Friday, September 23, 2011
This sweet lady contacted me about doing a feature, and I jumped at the chance--what better timing? These are such excellent tips!
Submitted on behalf of Primrose Schools: Early Preschool Education by Emily Patterson (@epatt1062)
The kitchen is the life of any house. It's where meals are made, and days are discussed. It can, however, be the central location for many accidents, especially when children are involved.
Everything about the kitchen can be fascinating, and children take a lot of pride in accompanying parents in creating culinary masterpieces. Children are always wanting to be more like adults. That sometimes means working with the most dangerous equipment, such as the oven and the stove, red hot pots and pans, and even the blender.
It's important to let your child participate with these tasks for their own self esteem. Therefore, here are some guidelines which will make everything easier and safer for your family:
1. Know your child's limits. Based on age and maturity level, this should be pretty common sense. If there are easier tasks, such as measuring or stirring cooler items, assign those to your youngest ones. If there are no tasks that you are confident that your child can perform safely, you can always let them pretend to cook alongside you, or give them pots and pans, with which they can make music. A little entertainment while you're preparing dinner couldn't hurt.
2. Set up some ground rules that are always followed in the kitchen. These are your basic dos and don'ts of the kitchen. Make sure the children know to wash their hands and when. Make sure they know what they are allowed to touch and what they are not. Handles of pots and pans are always to be turned in to avoid spilling any hot food on the kids. Whatever rules you can think of besides these, that are always going to need implementation while cooking, are important to be made clear.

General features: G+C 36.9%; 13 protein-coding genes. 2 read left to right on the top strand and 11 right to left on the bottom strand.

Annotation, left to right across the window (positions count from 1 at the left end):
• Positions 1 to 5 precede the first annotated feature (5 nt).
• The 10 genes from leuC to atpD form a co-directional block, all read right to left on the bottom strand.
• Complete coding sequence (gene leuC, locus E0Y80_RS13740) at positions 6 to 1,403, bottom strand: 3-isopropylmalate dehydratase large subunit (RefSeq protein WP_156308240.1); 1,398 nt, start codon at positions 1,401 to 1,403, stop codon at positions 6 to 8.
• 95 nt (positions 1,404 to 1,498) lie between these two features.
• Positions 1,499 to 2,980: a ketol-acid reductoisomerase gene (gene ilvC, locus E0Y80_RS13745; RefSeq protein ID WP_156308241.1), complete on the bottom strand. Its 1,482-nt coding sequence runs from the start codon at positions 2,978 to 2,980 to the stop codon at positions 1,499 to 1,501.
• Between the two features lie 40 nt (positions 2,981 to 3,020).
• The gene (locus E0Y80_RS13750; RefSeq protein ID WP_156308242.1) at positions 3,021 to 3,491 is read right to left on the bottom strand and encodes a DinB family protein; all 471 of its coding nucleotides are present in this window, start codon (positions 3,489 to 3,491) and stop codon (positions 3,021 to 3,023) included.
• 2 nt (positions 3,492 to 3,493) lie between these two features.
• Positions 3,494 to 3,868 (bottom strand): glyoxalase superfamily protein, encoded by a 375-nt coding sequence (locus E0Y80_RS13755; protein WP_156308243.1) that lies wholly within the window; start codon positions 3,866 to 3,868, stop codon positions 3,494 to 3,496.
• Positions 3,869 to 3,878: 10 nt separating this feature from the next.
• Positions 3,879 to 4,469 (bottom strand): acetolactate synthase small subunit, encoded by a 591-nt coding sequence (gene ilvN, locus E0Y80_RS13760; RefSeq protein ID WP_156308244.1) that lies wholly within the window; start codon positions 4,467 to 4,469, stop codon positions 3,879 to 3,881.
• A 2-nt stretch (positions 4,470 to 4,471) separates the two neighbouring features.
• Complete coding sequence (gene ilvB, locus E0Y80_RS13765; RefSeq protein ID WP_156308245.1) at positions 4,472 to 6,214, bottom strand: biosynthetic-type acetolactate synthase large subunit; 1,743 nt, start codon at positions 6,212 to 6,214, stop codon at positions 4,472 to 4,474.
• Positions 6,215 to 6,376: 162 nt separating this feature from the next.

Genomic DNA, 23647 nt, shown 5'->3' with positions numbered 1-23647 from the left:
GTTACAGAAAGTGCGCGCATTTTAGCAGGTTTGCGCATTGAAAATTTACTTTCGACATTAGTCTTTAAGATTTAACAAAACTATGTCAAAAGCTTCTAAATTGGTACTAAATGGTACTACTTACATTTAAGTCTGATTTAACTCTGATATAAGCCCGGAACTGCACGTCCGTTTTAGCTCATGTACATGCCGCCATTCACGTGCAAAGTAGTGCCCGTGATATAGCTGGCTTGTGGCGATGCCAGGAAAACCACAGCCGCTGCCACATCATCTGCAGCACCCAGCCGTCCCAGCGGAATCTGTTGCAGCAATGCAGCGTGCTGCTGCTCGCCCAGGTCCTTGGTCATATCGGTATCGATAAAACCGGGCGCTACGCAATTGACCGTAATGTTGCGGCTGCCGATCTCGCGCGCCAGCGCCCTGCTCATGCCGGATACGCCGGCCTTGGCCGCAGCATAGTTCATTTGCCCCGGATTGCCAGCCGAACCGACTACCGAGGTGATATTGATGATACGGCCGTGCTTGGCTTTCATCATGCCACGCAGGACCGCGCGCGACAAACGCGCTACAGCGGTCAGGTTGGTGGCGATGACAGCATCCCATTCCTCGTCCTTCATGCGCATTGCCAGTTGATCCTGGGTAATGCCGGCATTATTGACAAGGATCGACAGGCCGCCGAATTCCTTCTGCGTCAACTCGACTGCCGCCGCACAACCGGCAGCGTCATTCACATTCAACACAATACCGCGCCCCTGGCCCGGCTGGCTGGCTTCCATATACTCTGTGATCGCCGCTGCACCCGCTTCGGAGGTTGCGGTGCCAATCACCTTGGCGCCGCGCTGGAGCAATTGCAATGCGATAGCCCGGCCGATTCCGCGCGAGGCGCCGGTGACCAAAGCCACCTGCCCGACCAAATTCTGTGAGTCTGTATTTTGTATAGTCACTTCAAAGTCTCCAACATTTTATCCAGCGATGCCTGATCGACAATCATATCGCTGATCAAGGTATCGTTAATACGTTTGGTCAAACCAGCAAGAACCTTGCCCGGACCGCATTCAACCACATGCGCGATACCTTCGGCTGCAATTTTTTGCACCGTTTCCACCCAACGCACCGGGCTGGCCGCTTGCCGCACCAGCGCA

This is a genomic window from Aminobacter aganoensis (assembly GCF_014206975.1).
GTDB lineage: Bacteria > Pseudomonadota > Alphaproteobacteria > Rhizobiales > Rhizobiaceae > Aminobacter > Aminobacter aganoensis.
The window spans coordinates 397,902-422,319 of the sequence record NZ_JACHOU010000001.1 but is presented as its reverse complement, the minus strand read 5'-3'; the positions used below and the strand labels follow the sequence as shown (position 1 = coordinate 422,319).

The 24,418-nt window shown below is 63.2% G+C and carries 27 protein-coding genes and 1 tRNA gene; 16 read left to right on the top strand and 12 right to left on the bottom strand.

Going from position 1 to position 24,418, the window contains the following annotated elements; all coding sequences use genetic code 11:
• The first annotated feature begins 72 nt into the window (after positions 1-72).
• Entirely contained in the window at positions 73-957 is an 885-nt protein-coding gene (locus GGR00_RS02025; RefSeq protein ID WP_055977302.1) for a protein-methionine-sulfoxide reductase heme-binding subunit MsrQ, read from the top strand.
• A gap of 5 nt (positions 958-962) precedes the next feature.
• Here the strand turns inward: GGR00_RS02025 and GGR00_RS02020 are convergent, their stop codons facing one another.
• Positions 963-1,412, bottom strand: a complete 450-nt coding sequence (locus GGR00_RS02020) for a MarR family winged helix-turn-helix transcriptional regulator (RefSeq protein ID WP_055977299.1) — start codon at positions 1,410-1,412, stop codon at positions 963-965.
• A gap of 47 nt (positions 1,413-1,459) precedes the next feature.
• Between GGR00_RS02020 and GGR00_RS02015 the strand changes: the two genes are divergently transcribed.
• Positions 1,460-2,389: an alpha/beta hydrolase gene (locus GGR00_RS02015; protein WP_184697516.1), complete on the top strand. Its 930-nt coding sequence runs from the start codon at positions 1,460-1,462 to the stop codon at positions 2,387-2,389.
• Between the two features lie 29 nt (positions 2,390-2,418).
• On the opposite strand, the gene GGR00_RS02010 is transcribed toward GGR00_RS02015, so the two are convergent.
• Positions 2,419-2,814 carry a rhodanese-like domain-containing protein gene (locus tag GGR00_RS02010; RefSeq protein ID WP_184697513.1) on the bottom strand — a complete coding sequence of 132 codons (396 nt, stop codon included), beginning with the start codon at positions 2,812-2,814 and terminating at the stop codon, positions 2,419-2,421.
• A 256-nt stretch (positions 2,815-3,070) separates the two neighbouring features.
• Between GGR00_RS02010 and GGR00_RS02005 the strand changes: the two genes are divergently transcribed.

3. Try to help your child build to their full potential. Let them start with easier tasks, and when they have mastered those, move on to more difficult tasks. For example, teach older kids to cut softer items first, and then, let them move up to harder items. Kitchen skills will prove to be valuable over the course of your child's life. As their skill improves, so will their confidence.
4. Make sure you are having fun. Cooking with children is bound to get messy at one point or another. Don't stress yourself out over spills or accidents. Try to be patient and understanding with your child, and help them find a less messy way to complete whatever task they are assigned. Make your clean up fun too. Remember, it's not really about the outcome. It's about spending time with your family.
When it's all over, and you've prepared something delicious together, make sure to compliment your little chef. Boost his/her confidence by telling them how good everything tastes and how great of a job they've done and ask them what meal they'll want to attempt next.
Check out this excellent web site: Primrose Schools
Funny Story: My son grew up calling a knife "Sharpy" because he tended to be more accident-prone than others. He's 5 now, and has learned to call it a "Knife"....but still, "sharpy" will always be somewhere in my vocabulary!
Do YOU have a funny kitchen story? Tell me--I need a few laughs! =D